Autism behavior management is hard work. Absolutely no doubt about it! Once the tantrum starts, it’s practically impossible to stop that train. Especially when you are in public and the whole world tunes in to another episode of mom versus child! Or so it seems.
Tantrums demand our attention in ways other behaviors don’t. They are hard to ignore, and to be honest, tantrums are just plain annoying! And not just that, you know that your child has specific needs and can’t be dealt with in just any way.
And so the question you may be asking is, “How can I get my child to calm down ASAP?” Sounds like a reasonable question, right? Well, not so fast. If this is your only question, then it’s short-sighted. Why? Because it’s way more important to address a tantrum properly than to hastily get rid of it. We can do a lot more damage trying to rush to sanity!
A few examples may be helpful. Let’s say Quincy is throwing a tantrum because you refuse to buy him a candy bar. The quickest way to get rid of the tantrum would be to buy him the candy bar. But would that be the best thing to do? Or let’s say Aliyah has a history of refusing homework and is throwing a tantrum to avoid it. The quickest way to calm her would be to take away the assignment or complete it for her. But again would this be the best thing to do? Well, you guessed it. The right answer is no!
When addressing problem behaviors, always prioritize the best solution. If you can do so quickly, by all means. But never sacrifice what is proper for what is quick. Click here for more information on this. With that said, here are some tips for calming your child.
Autism Behavior Management Relaxation Strategies
Tantrums are very taxing on a child. It requires a lot of emotional energy, and it is next to impossible for children to be rational during a tantrum. Relaxation strategies are a great way to reduce heightened emotions. Here are a few proven strategies:
Let’s keep in mind that your child’s body is under a load of stress during a tantrum. It would only be natural to use a strategy that targets the physiological. Deep breathing accomplishes this.
Deep breathing increases the supply of oxygen in the body, which helps the body to relax. It’s amazing how well something as simple as deep breathing can do!
However, you can’t expect your child to engage in deep breathing on their own. Especially if your child isn’t accustomed to doing this. And I can imagine the chaos of trying to get your child to focus on breathing during a tantrum. Don’t worry. I’ve got you covered if you need tips on how to get your child to engage in deep breathing. Click here for coaching tips.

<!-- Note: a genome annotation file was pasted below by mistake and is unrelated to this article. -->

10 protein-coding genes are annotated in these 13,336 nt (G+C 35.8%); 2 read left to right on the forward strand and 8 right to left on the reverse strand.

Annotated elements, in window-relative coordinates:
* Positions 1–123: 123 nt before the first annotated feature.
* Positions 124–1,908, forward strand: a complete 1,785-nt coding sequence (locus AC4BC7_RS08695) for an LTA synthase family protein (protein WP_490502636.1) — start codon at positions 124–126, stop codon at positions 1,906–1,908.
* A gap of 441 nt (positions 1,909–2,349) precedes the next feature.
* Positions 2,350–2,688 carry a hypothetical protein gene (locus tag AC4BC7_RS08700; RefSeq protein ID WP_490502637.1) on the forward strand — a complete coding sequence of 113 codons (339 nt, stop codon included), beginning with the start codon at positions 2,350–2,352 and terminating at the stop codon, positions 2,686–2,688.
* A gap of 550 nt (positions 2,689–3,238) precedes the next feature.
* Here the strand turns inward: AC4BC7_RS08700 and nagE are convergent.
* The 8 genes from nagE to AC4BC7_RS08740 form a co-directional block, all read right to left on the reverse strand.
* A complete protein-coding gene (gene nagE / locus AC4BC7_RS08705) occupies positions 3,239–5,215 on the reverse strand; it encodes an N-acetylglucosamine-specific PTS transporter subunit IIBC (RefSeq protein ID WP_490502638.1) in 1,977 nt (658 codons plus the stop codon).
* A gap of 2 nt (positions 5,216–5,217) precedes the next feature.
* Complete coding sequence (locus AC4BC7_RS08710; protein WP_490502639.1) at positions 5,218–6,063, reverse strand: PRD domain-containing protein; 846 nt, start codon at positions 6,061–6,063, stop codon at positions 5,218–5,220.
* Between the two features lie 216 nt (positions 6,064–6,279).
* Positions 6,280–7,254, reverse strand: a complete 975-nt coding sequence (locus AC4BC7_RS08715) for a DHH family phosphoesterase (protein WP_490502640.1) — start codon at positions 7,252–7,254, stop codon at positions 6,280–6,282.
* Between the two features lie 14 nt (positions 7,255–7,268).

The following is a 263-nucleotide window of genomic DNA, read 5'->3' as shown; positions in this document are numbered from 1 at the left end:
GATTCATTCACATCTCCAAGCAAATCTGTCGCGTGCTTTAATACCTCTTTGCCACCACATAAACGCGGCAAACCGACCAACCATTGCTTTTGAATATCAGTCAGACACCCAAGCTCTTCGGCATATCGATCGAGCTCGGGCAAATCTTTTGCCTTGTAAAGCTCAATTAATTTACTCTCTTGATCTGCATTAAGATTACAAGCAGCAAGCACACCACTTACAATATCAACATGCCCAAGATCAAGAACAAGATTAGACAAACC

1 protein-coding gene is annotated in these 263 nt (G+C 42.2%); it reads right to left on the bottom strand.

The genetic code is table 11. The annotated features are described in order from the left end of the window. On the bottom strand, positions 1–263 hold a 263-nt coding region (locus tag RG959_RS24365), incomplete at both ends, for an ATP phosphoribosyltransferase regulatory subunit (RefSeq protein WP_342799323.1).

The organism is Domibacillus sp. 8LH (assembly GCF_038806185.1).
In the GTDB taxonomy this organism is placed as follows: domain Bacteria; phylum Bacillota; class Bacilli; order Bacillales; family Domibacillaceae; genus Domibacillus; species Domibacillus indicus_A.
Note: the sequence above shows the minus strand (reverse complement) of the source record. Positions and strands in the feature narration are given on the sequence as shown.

It’s important to have a good understanding of why your child is displaying a tantrum. Getting familiar with your child’s specific triggers will help in the long run. Why? Well, simply because it helps you to better plan for the inevitable. Remember, this is about proactive parenting, not just wishing for the best outcome.
Usually, your child’s fixation with or insistence on something is why they tantrum. So getting their mind off of that thing is key. This requires some serious creativity if “on-the-fly.” If you often find yourself in this situation, you’ll definitely want to check out my list of things not to do. Nonetheless, its always preferable to prep in advance. So this means you must know your child’s tendencies well.
Redirecting your child can definitely be an effective strategy. Depending on your child’s age and tendencies, there are several approaches that could work. Two of my favorite are redirecting the conversation and redirection to a new environment. A change of environment can be particularly effective for younger children. Redirecting the conversation takes more persistence and skill, given your child’s cognitive ability at this age. Nonetheless, both when used properly, yield undeniable results!
As stated earlier, tantrums can take a tremendous amount of emotional energy. Sometimes tantrums can involve or trigger sensory overload in children. In response, some children may engage in physical behaviors like scratching or hitting themselves. Some even engage in loud yelling.
View these as their attempt to release that internal tension. Depending on your child’s response, handheld items such as stress balls or fidget items can be useful.
Other children may require more direct sensory input. For some children, I’ve found that physical pressure works well to calm them. For example, the use of a weighted blanket or massager can provide the necessary sensory input.
Though autism behavior management is challenging, you can thrive with the right support. And that’s what I’m here to provide you with. Yes, each child’s tendencies will vary. But regardless, there are relaxation techniques that will work for your child. I’m here to help you understand your child and to discover what works for your situation! But I’m also here to help you to implement these strategies correctly. Let’s get to work!
A.D. Daisley holds a Masters Degree from the University of Central Florida and has been working in the field as a Behavior Analyst since 2005. He has provided services to children and adults with varying diagnoses such as autism, mental retardation, and attention deficit hyperactivity disorder (ADHD). His scope of experience also includes coordinating therapy to individuals and families in conjunction with other supports including School Teachers, Adult Day Training Facility Staff (ADT’s) and Speech/Occupational therapists. He is the Director and Behavior Analyst at Alternative Outcomes since 2007. A.D is also the Director of Creátre, a non-profit organization that uses the arts for the purpose of skill training, outreach and to display community leadership.